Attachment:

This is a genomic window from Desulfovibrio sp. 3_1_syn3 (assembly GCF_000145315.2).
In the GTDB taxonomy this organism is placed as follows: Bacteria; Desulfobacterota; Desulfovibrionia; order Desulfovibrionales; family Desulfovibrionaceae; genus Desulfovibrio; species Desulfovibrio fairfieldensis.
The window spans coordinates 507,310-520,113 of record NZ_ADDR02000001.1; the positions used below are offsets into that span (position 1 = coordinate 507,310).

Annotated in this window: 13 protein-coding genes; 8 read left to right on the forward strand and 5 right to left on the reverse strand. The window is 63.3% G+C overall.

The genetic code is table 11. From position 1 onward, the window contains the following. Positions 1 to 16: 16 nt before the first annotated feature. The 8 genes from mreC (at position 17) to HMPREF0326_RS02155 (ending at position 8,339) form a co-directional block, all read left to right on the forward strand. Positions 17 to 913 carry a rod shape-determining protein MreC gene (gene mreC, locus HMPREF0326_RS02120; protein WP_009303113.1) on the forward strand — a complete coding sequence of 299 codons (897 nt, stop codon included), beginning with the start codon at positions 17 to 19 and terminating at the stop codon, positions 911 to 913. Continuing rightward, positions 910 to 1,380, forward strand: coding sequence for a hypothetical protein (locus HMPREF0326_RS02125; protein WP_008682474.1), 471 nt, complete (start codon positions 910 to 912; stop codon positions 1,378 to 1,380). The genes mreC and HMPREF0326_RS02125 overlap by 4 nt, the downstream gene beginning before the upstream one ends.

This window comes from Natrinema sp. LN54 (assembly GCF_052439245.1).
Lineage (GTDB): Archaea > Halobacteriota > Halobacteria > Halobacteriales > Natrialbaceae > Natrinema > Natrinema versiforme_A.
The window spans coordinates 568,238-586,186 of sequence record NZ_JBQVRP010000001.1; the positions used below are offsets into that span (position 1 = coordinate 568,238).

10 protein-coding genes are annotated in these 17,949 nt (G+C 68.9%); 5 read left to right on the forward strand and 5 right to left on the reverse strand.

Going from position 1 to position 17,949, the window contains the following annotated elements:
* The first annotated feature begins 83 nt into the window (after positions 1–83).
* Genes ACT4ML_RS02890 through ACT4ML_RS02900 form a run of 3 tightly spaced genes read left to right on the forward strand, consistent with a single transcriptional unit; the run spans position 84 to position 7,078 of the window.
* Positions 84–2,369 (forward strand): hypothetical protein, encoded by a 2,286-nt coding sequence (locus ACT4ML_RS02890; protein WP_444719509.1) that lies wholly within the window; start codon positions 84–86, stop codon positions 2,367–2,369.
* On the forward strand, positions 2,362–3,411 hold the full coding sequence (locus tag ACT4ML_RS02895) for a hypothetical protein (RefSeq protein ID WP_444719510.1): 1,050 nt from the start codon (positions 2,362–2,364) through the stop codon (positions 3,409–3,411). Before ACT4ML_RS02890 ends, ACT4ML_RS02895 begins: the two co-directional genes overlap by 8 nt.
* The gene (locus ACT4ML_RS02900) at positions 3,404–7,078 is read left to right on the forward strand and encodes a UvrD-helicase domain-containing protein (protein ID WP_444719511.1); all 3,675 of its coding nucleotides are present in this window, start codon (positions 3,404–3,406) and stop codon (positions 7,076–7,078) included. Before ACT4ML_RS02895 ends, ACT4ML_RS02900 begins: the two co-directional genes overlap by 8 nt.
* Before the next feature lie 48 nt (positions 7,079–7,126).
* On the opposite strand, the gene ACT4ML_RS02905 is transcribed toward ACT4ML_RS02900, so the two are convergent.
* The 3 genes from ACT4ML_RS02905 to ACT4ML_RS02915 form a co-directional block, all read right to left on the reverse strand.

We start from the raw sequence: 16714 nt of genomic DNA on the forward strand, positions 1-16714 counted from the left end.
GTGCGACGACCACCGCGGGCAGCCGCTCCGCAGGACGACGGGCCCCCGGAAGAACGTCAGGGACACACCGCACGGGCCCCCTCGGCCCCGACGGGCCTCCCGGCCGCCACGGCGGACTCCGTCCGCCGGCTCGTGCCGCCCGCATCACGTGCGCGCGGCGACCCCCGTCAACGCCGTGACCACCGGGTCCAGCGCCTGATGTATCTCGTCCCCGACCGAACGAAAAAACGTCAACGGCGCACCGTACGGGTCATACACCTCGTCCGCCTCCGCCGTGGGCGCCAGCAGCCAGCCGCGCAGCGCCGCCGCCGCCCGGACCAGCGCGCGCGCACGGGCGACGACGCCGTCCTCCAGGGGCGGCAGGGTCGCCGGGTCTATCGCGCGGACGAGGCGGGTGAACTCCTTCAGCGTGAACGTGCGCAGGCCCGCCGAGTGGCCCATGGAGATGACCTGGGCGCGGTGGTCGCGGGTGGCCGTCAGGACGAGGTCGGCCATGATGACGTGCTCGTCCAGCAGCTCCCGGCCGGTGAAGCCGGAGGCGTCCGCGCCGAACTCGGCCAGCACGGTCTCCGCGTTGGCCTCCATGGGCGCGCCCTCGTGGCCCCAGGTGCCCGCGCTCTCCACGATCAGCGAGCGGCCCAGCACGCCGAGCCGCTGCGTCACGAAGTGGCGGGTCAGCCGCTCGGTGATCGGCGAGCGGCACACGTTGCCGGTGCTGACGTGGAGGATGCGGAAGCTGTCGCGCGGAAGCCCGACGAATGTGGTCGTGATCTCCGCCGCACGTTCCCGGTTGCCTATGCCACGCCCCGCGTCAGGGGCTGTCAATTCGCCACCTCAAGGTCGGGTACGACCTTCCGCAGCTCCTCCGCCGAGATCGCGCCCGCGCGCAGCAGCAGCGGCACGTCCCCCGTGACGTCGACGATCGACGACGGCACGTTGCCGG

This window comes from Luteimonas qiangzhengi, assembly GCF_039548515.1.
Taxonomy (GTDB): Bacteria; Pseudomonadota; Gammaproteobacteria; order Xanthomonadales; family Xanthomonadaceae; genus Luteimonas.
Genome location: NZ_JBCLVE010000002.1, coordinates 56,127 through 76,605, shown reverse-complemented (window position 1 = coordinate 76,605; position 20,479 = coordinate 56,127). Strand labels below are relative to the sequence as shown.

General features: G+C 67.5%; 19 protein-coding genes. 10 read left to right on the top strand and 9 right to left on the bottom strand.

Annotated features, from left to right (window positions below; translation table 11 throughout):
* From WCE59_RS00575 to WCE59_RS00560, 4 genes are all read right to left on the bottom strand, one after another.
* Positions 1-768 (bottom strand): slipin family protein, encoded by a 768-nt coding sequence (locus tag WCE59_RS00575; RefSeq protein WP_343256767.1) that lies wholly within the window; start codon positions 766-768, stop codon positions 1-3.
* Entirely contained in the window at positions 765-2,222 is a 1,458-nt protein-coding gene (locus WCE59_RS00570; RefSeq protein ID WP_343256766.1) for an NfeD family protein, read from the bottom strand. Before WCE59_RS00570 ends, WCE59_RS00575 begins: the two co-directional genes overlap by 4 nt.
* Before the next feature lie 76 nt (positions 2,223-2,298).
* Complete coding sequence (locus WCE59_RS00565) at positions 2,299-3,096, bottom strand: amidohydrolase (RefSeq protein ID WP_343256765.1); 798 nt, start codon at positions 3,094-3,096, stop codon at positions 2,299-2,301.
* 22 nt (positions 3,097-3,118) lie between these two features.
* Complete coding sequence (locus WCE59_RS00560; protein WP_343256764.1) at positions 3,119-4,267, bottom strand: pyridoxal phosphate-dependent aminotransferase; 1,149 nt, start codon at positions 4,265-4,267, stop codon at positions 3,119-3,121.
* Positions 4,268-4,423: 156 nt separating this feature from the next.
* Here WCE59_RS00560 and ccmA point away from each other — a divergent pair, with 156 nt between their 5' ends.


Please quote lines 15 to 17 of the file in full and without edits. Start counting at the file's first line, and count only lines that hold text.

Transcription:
* The gene (locus ACT4ML_RS02900) at positions 3,404–7,078 is read left to right on the forward strand and encodes a UvrD-helicase domain-containing protein (protein ID WP_444719511.1); all 3,675 of its coding nucleotides are present in this window, start codon (positions 3,404–3,406) and stop codon (positions 7,076–7,078) included. Before ACT4ML_RS02895 ends, ACT4ML_RS02900 begins: the two co-directional genes overlap by 8 nt.
* Before the next feature lie 48 nt (positions 7,079–7,126).
* On the opposite strand, the gene ACT4ML_RS02905 is transcribed toward ACT4ML_RS02900, so the two are convergent.